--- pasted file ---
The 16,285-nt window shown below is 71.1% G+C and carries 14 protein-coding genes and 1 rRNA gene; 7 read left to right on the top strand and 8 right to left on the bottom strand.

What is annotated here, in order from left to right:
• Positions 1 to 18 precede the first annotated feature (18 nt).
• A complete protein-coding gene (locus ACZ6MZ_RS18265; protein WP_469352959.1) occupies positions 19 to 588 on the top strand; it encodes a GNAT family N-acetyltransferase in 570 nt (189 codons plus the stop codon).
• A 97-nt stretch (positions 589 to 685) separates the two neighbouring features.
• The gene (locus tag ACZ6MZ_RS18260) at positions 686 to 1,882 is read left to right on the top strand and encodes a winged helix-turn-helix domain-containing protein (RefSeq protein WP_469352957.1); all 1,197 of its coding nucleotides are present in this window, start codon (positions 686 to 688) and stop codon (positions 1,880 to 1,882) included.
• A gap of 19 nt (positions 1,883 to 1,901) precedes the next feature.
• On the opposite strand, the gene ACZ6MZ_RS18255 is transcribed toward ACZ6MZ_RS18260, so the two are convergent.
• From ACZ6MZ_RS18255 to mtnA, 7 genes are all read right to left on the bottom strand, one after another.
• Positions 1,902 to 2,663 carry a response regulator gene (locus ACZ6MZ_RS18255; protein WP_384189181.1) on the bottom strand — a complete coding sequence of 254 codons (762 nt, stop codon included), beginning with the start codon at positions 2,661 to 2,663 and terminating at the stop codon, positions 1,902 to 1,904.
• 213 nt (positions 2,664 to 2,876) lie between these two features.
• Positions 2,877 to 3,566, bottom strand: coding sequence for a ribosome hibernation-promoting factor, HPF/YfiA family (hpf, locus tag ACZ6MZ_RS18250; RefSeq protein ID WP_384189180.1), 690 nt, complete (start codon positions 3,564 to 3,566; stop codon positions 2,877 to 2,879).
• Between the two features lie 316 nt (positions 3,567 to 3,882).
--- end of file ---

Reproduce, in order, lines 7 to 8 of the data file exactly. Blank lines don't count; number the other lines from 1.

• A gap of 19 nt (positions 1,883 to 1,901) precedes the next feature.
• On the opposite strand, the gene ACZ6MZ_RS18255 is transcribed toward ACZ6MZ_RS18260, so the two are convergent.